Annex A3 provides detailed information about the maximum allowable departure of the measured value from the set point. It does not mean two tests 6 run in similar cabinets will produce the same results. Cabinets that control temperature by the black panel will not produce the same test as cabinets that control by air temperature. After each exposure increment, measure the same property that is measured initially on the specimens.
Take care to make the property measurement in the same position used for the initial measurement. NOTE 15—To monitor the response of the instrument used to measure the desired property, one can measure a calibration standard each time the instrument is used.
Compare the value of the property after exposure to the property measured on an unexposed set of specimens measured prior to beginning the exposure. Alternatively, the property can be measured on a separate set of unexposed? The results for the unexposed? NOTE 16—Procedures and formulas for calculating the change in material property of test materials and reference materials after exposure can be found in Practice D 5870.
It is essential that color measurement or visual comparisons be carried out as soon as possible after exposure once the exposed surface has dried. Periods of Exposure and Evaluation of Test Results 8.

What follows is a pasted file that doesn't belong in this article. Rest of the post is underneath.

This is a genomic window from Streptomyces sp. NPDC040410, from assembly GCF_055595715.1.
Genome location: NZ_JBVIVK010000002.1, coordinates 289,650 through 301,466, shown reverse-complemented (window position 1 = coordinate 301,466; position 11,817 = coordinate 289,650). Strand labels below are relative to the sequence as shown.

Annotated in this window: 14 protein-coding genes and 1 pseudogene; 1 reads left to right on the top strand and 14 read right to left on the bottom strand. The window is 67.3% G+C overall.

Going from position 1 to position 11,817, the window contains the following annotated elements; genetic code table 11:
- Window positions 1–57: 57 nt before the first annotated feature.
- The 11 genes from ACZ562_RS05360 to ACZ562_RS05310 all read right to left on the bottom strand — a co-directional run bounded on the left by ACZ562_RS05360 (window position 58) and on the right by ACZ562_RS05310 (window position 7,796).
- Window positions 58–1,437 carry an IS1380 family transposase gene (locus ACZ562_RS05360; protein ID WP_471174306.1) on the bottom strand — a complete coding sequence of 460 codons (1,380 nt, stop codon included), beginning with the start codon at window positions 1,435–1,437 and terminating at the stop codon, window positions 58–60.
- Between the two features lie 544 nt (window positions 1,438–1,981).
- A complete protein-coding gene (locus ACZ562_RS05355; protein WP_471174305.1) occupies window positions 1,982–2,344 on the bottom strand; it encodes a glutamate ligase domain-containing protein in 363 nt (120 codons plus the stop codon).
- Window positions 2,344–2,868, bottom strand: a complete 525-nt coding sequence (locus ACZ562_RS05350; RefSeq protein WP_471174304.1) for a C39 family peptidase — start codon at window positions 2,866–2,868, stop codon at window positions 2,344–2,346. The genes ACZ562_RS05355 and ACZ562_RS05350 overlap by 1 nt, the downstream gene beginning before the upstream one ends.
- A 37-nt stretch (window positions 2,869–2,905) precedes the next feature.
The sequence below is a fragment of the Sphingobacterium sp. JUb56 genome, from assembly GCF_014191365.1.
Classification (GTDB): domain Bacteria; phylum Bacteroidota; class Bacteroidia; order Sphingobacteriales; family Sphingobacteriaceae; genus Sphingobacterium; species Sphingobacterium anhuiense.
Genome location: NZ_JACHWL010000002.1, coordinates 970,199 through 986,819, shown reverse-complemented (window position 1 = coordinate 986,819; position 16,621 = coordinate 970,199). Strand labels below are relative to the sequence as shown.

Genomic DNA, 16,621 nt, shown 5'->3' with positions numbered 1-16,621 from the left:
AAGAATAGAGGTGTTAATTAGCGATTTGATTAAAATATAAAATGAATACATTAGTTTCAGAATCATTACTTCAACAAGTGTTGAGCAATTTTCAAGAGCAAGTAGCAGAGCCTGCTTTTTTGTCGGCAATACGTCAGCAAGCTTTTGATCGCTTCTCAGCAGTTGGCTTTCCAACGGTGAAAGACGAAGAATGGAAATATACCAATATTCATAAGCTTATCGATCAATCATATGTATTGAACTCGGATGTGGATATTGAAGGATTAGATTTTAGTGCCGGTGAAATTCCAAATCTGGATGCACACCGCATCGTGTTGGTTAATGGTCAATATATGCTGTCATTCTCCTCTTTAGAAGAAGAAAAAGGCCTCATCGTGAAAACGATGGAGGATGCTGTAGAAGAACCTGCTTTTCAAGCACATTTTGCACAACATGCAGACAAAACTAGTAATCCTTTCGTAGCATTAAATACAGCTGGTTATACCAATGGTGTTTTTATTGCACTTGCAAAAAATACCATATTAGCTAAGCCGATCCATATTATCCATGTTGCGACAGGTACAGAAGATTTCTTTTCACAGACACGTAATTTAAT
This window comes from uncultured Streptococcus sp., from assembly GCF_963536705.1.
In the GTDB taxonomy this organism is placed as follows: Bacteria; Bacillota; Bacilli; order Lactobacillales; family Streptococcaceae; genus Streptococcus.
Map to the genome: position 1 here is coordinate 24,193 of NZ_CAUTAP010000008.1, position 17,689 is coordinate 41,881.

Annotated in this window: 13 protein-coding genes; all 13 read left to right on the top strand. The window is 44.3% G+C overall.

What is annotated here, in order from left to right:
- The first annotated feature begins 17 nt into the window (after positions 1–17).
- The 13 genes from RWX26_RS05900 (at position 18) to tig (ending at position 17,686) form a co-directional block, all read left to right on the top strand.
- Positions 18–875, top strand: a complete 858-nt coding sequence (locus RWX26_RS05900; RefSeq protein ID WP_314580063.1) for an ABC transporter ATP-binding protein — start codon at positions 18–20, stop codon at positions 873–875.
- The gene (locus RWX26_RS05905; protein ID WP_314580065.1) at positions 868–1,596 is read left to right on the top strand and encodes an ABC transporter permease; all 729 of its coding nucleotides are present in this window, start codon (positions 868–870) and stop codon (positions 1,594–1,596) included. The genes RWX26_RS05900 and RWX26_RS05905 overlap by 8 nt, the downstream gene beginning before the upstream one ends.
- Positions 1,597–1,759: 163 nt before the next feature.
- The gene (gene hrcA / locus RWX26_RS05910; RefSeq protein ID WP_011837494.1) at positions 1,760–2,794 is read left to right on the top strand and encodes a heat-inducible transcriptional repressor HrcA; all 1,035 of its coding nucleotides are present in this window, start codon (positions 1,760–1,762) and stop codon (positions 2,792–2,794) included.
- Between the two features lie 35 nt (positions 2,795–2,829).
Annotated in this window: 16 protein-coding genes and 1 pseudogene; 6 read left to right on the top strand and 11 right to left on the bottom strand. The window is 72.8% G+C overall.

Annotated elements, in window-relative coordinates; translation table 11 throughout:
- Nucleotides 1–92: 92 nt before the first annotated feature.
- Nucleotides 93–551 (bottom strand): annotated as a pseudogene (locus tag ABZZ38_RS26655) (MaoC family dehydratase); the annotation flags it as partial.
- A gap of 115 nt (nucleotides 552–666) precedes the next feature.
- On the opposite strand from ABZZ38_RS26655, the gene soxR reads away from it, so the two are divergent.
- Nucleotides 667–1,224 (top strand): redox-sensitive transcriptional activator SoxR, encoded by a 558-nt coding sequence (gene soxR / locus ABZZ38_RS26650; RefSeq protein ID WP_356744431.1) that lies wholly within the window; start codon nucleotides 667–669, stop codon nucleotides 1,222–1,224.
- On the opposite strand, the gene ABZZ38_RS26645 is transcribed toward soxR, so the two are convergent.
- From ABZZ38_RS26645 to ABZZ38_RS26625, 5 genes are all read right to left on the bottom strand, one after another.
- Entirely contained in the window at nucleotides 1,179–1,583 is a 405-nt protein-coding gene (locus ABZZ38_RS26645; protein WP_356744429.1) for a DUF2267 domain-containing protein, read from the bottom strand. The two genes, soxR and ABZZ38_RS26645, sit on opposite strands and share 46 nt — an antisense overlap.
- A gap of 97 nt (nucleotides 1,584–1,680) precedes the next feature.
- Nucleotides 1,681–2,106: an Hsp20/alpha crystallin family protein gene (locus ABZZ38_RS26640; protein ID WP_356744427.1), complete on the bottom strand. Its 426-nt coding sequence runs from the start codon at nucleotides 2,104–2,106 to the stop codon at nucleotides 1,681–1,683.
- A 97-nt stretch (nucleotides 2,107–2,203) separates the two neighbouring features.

This method is preferred over evaluating materials after an arbitrary exposure time or radiant exposure. When a single exposure period is used, select a time or radiant exposure that will produce the largest performance differences between the test materials or between the test material and the control material.
An G 151 — 09 exposure time that produces a signi? Do not use arbitrary acceleration factors relating time in an exposure conducted according to this practice and time in an outdoor environment because they can give erroneous information. The acceleration factor is material dependent and is only valid if it is based on data from a sufficient number of separate exterior and laboratory accelerated exposures so that results used to relate times to failure in each exposure can be analyzed using statistical methods.
NOTE 17—An example of a statistical analysis using multiple laboratory and exterior exposures to calculate an acceleration factor is described by J.
NOTE 18—Fischer illustrates use of rank comparison between test and control materials in speci? Test Report 9. NOTE 20—If exposure tests are conducted by a contracting agency, specimens usually are identi? In such cases, it is the responsibility of the originating laboratory to provide the complete specimen description when reporting results of the exposure test. Conduct these round-robins according to Practice E 691 , and include a statistically representative sample of all laboratories or organizations who would normally conduct the exposure and property measurement.